Latest FoI release from MoD shows extent of UK air and drone war in Syria

The rise in UK air and drone strikes in Syria since September 2018 has been laid bare in the MoD’s latest responses to a Drone Wars UK FoI request. The number of British strikes in Syria per month rose to its highest ever amount (75) in December 2018. Overall, the UK launched 244 air and drone strikes in Iraq and Syria during 2018, firing 512 munitions. Between 2014 and the end of 2018, the UK has fired more than 4,100 missiles and bombs in a total of 1,925 strikes against ISIS in Iraq and Syria.  You can see the details on our stats page here.



In 2018, for the first time, more UK weapons were fired in Syria than in Iraq – in fact almost 10 times more (464 in Syria, 48 in Iraq).  While UK aircraft continue to fly in Iraq, 90% of UK missions occurred in Syria.



UK Reaper drones continued to operate in both Iraq and Syria during 2018, however there were no UK drone strikes in Iraq.  While the MoD continues to insist that its drones are primarily for intelligence and surveillance operations, Reapers fired more weapons in 2018 than the UK’s dedicated strike aircraft, the Tornado, and almost as many as Typhoons.  27% of UK strikes were carried out by drones during 2018. Overall, a quarter of all British air strikes against ISIS have been carried out by drones.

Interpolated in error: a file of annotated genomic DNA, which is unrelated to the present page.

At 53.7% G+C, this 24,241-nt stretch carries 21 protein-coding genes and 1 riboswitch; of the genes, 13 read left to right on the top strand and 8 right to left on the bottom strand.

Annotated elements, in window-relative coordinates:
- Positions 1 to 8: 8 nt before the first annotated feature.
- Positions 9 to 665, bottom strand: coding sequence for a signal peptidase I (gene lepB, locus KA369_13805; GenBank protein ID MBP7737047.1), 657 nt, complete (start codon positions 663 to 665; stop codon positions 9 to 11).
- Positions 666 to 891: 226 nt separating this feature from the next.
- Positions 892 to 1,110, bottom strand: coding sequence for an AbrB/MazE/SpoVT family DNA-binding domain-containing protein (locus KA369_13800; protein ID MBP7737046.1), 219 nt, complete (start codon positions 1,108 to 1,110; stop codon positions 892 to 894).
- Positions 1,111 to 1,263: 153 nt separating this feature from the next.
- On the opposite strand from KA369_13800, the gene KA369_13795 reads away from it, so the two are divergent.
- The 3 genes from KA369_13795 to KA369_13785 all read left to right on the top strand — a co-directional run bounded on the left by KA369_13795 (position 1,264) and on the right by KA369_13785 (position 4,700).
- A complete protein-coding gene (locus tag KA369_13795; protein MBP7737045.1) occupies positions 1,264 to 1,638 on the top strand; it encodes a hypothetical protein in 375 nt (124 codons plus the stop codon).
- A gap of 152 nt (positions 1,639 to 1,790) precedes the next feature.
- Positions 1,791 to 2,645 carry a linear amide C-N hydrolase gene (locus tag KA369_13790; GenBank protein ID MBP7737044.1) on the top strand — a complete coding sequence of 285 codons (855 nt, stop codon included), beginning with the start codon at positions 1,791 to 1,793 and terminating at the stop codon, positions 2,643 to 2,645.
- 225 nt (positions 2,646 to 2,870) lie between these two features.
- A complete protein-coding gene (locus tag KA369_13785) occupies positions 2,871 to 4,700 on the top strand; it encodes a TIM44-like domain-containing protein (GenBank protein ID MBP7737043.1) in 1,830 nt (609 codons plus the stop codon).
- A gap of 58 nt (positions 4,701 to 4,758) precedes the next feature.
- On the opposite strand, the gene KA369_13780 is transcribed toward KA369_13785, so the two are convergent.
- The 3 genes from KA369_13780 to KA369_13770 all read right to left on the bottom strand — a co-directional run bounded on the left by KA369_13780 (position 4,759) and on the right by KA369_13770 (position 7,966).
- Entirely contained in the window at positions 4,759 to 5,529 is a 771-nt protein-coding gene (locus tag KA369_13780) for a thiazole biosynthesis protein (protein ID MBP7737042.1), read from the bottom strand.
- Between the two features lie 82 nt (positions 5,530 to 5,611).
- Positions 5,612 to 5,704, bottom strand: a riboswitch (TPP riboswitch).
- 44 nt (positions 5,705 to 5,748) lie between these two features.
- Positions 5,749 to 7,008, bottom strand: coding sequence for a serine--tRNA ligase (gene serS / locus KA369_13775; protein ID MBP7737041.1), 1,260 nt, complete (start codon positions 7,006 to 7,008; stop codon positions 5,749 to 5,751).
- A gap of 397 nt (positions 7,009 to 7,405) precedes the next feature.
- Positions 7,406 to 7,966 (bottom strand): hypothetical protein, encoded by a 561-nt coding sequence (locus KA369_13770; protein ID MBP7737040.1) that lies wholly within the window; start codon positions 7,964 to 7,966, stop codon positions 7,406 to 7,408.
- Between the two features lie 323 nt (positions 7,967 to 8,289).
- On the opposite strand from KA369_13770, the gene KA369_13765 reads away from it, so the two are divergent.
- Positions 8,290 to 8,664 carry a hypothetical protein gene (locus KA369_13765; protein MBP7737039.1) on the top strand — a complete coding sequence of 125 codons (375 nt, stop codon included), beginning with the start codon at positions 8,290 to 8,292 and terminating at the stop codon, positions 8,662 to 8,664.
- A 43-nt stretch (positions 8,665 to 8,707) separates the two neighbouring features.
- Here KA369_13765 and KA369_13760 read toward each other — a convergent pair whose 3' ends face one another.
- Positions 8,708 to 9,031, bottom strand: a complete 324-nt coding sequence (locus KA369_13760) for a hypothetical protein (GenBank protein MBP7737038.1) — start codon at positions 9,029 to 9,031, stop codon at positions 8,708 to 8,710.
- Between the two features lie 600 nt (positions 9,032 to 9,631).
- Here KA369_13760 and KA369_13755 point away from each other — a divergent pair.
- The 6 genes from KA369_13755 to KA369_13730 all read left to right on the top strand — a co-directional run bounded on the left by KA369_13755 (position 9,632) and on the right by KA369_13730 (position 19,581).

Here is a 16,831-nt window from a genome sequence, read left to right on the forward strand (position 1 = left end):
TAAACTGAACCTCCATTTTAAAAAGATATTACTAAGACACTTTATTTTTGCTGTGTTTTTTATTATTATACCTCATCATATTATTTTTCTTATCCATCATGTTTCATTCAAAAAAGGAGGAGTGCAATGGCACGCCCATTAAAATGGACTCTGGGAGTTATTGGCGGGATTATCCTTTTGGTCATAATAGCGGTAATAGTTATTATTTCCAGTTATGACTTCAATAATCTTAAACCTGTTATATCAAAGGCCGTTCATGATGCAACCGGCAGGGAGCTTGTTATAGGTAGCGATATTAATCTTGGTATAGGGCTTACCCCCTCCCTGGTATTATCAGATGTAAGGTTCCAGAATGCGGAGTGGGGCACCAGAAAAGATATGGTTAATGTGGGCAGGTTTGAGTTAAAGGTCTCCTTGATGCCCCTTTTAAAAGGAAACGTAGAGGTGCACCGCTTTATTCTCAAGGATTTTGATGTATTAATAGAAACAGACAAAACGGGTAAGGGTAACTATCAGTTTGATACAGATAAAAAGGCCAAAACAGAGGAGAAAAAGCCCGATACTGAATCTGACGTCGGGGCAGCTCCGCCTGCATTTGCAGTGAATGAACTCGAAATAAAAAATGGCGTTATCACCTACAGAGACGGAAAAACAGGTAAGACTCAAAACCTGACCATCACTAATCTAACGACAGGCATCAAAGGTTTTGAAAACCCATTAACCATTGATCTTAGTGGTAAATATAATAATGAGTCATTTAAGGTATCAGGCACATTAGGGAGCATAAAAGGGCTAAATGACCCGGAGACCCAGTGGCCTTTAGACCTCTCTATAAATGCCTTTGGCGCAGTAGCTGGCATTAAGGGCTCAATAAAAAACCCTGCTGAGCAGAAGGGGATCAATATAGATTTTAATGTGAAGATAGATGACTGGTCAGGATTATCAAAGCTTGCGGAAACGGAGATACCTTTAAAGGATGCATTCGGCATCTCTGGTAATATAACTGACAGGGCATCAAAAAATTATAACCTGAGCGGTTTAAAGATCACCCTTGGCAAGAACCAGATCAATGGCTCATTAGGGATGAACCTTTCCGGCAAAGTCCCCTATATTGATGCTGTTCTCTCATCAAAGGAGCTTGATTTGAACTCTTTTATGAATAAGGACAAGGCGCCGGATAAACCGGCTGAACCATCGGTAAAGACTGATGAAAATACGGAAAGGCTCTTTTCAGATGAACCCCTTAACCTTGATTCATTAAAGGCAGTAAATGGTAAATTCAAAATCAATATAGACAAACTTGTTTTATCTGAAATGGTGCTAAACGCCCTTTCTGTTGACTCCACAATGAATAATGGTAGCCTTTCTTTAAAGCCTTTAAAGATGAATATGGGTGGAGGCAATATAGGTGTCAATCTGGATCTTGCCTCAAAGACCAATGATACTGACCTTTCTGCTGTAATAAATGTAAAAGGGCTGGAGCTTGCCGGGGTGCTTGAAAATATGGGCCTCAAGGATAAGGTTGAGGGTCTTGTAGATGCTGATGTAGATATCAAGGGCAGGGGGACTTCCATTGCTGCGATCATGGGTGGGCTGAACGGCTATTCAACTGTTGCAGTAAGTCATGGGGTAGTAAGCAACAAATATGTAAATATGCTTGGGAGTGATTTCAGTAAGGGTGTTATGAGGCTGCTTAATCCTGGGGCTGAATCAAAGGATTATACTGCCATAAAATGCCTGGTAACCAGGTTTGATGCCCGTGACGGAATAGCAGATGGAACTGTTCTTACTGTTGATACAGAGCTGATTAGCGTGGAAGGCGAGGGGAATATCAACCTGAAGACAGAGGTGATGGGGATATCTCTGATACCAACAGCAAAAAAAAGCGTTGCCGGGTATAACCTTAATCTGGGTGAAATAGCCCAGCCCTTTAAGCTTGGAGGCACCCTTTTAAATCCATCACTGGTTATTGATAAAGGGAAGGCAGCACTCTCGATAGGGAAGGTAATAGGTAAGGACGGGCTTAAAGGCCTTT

Although ISIS has been virtually defeated as a military force in Iraq and Syria, with its territory reduced to a few square miles in the Euphrates Valley (indeed this weekend the final battle is reported to have begun) UK Ministers and defence officials insists that UK strikes will continue until the group is absolutely and totally defeated. This though other nations are withdrawing their forces and senior UK commanders acknowledge that ISIS is no longer a credible military force.  While the UK’s Tornado’s have been withdrawn, UK drones and Typhoons will continue to launch strikes.  In the case of British Reaper drones, that’s approaching 12 years of continuously launching strikes.




Leave a Reply